2. Dry your sheets outside – Direct sunlight kills dust mites, so if you hang your sheets outside to dry that will kill any of the remaining dust mites that survived the washer.
  3. Get a new pillow – Dust mites can accumulate in pillows as well, and while shredded foam and fiber pillows are usually washable, other pillows made entirely of one block of foam are not and you should make sure you change your pillow at least every year.
  4. Take a steamer to your mattress – Steam vapors will kill dust mites (and bacteria), so run a steam cleaner all over your mattress and be sure to cover all surfaces as you won’t be able to see dust mites.
  5. Vacuum your mattress – You can remove dust mites from your mattress by vacuuming them up with your upholstery attachment. Use a crevice tool to get into quilting and reach other tight spots.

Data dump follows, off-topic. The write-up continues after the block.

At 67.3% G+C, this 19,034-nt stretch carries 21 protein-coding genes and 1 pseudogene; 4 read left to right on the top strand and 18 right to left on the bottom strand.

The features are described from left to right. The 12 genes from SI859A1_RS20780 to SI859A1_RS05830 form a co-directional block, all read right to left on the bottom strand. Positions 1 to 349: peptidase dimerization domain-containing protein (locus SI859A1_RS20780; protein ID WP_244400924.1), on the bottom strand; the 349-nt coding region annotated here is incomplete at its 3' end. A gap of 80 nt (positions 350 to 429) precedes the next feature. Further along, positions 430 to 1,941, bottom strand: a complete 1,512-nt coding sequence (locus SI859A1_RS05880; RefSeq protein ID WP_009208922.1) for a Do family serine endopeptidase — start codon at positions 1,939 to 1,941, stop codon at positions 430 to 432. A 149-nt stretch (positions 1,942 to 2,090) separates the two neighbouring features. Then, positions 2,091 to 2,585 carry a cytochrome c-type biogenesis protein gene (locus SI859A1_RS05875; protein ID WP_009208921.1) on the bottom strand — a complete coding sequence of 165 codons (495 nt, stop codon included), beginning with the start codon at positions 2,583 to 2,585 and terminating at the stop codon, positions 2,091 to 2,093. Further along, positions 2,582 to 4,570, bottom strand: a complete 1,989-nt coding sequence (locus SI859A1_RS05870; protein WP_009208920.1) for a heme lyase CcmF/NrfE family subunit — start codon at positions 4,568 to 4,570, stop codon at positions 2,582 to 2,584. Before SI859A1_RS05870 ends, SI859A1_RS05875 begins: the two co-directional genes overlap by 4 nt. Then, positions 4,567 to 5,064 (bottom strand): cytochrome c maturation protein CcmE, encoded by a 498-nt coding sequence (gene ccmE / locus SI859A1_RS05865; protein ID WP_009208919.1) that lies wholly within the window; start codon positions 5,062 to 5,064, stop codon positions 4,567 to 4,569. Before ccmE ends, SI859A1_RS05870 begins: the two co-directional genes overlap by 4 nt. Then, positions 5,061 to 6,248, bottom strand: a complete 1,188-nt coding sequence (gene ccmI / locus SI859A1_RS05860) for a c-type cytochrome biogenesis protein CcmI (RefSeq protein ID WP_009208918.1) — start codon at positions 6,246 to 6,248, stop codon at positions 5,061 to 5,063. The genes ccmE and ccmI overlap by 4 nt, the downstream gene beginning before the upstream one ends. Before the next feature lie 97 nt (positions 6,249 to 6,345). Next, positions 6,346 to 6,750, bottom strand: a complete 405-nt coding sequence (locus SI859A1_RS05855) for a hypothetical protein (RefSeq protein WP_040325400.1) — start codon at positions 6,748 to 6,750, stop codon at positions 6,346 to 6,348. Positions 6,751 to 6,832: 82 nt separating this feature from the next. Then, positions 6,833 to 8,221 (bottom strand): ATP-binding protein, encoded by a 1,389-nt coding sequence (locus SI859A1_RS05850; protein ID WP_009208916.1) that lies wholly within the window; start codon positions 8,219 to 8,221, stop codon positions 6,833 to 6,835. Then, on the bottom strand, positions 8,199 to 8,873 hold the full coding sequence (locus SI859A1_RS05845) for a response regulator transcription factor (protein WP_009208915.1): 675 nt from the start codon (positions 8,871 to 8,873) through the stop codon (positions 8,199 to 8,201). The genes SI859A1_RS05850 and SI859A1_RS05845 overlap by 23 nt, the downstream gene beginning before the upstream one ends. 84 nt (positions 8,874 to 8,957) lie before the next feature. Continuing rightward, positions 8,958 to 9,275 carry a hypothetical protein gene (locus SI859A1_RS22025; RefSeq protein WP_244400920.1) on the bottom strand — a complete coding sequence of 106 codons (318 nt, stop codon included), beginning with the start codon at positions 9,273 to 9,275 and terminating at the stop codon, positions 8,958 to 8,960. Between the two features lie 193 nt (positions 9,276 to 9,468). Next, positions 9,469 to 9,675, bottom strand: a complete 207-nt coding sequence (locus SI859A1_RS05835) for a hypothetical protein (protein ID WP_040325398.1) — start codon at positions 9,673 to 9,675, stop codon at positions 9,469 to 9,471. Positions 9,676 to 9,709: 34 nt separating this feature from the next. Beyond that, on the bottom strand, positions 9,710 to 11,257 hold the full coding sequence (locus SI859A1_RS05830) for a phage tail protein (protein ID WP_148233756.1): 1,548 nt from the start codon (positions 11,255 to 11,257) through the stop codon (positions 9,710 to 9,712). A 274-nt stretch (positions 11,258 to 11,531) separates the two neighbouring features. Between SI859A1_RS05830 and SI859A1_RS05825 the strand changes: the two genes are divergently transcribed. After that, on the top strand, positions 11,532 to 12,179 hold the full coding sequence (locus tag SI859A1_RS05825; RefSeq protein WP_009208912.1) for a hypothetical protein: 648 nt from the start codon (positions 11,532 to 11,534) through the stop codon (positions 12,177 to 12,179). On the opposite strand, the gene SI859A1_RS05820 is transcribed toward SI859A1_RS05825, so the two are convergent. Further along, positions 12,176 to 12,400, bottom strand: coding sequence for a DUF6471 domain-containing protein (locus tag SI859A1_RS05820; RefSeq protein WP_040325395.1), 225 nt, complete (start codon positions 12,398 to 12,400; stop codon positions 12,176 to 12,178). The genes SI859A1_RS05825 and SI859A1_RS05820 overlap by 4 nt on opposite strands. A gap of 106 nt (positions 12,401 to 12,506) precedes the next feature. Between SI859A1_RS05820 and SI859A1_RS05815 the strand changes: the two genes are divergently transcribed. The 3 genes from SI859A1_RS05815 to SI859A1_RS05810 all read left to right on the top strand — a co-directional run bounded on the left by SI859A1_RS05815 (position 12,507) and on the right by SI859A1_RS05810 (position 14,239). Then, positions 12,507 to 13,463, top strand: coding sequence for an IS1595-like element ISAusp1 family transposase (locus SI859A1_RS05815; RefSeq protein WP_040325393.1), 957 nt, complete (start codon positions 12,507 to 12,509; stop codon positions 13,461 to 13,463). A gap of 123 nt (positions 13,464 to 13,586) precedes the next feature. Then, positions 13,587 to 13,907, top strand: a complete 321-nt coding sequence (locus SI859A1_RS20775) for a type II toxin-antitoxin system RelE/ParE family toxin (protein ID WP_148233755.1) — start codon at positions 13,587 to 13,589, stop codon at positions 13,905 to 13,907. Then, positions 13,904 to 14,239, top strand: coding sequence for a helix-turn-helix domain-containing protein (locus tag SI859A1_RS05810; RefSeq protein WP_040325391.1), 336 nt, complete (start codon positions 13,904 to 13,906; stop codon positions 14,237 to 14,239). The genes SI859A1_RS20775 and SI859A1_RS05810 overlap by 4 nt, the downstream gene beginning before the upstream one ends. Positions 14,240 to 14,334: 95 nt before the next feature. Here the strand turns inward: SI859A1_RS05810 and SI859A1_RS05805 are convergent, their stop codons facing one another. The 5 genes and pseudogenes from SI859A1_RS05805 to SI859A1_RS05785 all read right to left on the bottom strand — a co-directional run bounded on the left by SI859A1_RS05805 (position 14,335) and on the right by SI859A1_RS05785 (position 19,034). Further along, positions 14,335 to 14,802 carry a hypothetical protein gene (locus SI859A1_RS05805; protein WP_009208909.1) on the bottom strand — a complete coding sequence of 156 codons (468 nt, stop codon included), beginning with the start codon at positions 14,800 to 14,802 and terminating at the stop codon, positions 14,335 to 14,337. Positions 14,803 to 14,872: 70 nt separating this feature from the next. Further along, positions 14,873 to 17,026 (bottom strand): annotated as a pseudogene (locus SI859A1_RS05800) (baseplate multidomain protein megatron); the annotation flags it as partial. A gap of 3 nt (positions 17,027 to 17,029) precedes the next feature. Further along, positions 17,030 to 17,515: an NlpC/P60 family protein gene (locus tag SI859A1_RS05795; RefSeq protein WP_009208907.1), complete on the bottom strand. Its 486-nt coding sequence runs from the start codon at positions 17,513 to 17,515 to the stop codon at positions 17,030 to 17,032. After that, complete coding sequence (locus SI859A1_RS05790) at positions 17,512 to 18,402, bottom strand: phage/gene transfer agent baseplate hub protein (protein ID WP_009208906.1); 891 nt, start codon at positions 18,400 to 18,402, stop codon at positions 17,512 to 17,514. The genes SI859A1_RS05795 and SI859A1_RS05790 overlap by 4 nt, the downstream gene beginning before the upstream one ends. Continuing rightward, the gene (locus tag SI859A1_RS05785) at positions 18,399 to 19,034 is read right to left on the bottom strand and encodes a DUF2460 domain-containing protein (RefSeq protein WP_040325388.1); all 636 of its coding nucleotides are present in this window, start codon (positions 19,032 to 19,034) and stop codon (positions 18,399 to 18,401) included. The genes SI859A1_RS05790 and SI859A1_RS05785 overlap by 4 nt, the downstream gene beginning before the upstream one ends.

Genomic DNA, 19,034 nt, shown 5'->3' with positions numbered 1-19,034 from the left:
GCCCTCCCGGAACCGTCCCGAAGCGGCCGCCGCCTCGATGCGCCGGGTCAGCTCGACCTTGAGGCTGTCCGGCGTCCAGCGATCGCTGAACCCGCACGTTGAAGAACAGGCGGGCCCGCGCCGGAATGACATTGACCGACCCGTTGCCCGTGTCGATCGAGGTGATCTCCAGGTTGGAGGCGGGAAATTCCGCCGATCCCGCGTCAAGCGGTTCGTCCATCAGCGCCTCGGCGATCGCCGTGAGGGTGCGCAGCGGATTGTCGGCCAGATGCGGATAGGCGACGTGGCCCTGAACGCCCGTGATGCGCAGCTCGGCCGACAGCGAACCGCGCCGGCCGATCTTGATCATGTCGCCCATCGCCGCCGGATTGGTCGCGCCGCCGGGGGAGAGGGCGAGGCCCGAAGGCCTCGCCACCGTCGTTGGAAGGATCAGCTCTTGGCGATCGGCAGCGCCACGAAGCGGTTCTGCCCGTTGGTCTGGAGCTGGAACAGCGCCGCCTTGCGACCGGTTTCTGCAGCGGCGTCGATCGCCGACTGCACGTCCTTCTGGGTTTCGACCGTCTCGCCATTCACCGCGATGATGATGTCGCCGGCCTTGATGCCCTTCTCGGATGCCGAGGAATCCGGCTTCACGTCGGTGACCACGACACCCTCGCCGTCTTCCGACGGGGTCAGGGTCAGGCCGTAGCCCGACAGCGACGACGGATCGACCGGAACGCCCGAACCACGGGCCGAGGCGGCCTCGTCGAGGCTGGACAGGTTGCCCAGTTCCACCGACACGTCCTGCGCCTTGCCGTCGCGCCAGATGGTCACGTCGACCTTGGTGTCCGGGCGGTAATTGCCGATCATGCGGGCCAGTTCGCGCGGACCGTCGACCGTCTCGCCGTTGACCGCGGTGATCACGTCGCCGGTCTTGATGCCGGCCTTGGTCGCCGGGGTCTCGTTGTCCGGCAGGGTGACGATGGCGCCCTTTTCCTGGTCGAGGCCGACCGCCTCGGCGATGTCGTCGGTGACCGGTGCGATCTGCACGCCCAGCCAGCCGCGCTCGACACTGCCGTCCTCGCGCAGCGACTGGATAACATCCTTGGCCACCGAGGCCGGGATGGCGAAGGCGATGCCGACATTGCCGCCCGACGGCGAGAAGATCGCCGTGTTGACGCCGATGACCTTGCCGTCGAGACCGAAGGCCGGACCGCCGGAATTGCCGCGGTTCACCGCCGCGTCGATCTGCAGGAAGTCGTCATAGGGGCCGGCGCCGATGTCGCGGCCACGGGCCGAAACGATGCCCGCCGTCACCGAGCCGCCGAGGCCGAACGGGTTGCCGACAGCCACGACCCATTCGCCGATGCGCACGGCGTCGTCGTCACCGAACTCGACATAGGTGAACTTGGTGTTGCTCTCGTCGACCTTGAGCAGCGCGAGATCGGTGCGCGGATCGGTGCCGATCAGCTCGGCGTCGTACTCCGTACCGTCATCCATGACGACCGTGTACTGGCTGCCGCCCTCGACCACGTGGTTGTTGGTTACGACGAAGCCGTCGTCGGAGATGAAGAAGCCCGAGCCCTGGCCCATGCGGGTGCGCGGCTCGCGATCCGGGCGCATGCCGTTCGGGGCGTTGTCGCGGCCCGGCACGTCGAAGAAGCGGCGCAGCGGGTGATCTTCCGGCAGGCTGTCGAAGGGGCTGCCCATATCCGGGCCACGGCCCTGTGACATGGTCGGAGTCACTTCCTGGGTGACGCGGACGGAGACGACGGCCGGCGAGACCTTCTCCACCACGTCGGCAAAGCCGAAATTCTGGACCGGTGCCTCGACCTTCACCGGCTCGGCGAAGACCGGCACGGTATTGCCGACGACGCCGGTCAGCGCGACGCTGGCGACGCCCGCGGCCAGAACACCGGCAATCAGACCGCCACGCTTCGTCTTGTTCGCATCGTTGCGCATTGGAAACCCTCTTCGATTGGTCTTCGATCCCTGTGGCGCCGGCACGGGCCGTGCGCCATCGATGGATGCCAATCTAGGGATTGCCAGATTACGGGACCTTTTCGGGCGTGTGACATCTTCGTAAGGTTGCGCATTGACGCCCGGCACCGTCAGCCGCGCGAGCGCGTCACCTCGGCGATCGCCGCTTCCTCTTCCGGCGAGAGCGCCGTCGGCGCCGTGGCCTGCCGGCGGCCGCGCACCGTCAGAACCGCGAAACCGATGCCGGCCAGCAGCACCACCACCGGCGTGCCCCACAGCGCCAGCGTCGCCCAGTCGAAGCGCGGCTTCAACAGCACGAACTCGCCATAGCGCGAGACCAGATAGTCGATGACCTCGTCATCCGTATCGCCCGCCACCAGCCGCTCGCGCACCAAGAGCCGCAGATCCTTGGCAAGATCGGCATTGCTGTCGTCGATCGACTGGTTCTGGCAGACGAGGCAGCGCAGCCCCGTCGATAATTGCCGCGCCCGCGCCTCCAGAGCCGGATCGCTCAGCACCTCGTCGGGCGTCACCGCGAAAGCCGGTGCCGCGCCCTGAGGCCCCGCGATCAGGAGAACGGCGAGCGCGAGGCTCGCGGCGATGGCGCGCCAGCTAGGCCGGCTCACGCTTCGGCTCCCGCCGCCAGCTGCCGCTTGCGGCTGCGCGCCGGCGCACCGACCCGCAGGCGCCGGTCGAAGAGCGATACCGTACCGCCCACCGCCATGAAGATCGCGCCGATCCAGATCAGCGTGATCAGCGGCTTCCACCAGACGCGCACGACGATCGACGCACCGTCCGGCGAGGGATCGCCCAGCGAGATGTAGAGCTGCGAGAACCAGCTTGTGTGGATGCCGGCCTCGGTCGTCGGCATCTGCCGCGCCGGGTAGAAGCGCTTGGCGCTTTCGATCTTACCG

6. Use a mattress cover – A mattress cover won’t keep dust mites out of your bedding, but it can keep them from burrowing into your mattress where they’re tougher to get rid of. If you use a mattress cover, you’ll only need to wash your sheets and pillows regularly and you will not have to worry about dust mites getting into your mattress.

When to Replace Your Mattress instead of Cleaning

For stains, spot cleaning, odors, and even bed bugs and dust mites, it’s usually best to simply clean your mattress rather than replace it. After all, mattresses can be expensive to replace, and there are so many ways to clean them effectively. But if a mattress is too much damaged and is beyond any help then perhaps it is time to replace your mattress and get a new one. (See what are our top mattress choices and pick one that will best work for you.)